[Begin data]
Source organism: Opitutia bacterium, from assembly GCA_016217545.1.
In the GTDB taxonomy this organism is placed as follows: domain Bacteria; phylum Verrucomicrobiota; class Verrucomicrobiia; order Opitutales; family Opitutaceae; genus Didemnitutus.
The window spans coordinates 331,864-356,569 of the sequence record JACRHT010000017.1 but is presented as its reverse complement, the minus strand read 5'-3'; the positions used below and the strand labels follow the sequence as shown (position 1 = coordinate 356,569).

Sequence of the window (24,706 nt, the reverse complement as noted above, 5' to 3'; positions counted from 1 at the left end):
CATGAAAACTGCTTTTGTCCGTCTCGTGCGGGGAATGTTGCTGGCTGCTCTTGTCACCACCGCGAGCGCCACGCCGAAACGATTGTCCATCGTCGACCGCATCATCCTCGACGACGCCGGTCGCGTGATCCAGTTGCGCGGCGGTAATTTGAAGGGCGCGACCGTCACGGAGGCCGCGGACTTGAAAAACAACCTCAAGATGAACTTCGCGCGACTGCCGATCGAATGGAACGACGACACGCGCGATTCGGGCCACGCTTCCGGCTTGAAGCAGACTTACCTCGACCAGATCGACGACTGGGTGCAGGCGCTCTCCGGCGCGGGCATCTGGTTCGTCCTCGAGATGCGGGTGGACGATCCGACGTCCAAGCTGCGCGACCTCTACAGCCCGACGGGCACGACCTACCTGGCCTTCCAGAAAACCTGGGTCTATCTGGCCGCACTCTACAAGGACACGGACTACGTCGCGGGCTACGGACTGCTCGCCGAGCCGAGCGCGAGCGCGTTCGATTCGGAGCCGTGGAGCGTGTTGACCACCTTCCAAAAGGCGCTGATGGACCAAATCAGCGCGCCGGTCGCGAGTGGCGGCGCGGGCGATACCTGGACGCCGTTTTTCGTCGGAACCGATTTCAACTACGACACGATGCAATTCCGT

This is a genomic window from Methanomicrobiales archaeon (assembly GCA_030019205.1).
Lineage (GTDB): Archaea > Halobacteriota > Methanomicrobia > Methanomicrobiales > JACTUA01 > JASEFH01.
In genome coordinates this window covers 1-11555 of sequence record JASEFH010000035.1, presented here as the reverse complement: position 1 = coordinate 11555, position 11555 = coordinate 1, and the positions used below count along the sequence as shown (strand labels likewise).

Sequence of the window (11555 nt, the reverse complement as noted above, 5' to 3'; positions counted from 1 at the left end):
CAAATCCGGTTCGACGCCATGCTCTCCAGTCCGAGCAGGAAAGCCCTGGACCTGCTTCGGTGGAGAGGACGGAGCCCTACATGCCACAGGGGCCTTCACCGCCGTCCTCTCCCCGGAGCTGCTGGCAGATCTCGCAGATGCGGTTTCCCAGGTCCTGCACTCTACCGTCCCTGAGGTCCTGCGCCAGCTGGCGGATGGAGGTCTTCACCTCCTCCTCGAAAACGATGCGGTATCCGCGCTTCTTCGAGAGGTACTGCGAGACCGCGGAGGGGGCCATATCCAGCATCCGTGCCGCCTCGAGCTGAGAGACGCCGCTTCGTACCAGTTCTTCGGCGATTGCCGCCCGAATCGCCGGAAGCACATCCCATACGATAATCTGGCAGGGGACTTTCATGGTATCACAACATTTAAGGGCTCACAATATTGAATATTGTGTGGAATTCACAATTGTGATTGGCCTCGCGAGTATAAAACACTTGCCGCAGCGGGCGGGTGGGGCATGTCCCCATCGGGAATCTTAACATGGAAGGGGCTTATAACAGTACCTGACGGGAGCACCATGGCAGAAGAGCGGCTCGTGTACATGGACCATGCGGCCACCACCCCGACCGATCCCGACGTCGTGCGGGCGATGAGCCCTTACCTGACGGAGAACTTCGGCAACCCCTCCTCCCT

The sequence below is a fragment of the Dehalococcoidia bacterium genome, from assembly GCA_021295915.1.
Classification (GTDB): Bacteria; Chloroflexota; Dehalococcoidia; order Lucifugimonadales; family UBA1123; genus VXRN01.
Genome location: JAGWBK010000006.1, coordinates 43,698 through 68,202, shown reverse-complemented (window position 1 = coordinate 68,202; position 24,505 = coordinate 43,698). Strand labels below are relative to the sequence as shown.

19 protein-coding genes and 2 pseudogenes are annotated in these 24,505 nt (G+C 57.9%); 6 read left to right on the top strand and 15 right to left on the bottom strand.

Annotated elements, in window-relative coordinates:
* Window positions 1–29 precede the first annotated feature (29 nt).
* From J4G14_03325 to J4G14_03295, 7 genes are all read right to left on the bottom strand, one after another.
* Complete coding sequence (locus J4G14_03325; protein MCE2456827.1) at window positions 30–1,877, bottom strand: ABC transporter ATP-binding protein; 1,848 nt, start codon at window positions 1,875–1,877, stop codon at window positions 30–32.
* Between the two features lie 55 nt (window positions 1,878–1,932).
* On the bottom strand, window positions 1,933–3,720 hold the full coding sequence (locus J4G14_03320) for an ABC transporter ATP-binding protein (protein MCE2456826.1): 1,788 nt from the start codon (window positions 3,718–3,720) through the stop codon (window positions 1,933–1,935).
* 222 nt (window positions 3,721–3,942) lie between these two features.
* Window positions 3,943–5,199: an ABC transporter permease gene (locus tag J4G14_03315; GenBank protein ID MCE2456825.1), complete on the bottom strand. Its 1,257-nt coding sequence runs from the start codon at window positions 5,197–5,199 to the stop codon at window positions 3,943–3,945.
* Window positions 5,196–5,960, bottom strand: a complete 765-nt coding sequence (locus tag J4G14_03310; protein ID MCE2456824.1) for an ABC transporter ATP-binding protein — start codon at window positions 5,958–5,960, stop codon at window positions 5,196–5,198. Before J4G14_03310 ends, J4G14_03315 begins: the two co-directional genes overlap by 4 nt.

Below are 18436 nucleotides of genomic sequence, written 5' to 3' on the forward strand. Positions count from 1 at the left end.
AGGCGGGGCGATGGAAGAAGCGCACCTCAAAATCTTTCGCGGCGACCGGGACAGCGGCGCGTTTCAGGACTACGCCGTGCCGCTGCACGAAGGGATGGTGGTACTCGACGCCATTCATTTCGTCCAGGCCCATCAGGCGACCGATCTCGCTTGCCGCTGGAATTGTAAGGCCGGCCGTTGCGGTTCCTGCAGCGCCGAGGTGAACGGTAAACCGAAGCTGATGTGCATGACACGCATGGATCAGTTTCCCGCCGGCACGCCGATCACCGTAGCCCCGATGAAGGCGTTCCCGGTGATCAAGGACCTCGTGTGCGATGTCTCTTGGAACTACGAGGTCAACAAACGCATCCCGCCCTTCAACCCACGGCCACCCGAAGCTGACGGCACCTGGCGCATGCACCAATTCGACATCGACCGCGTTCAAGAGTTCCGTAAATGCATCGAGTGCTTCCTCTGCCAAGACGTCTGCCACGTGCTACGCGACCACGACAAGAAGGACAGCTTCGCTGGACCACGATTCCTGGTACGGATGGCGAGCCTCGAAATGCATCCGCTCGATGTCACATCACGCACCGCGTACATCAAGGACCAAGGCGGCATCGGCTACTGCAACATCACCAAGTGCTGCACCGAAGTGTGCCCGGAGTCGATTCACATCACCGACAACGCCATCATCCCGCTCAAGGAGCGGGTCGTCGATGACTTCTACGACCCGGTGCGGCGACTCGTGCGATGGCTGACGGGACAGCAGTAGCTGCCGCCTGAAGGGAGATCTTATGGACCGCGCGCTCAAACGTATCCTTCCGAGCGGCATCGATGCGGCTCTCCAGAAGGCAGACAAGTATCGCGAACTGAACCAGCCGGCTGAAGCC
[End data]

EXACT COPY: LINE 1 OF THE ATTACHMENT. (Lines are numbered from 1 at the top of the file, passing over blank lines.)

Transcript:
Source organism: Opitutia bacterium, from assembly GCA_016217545.1.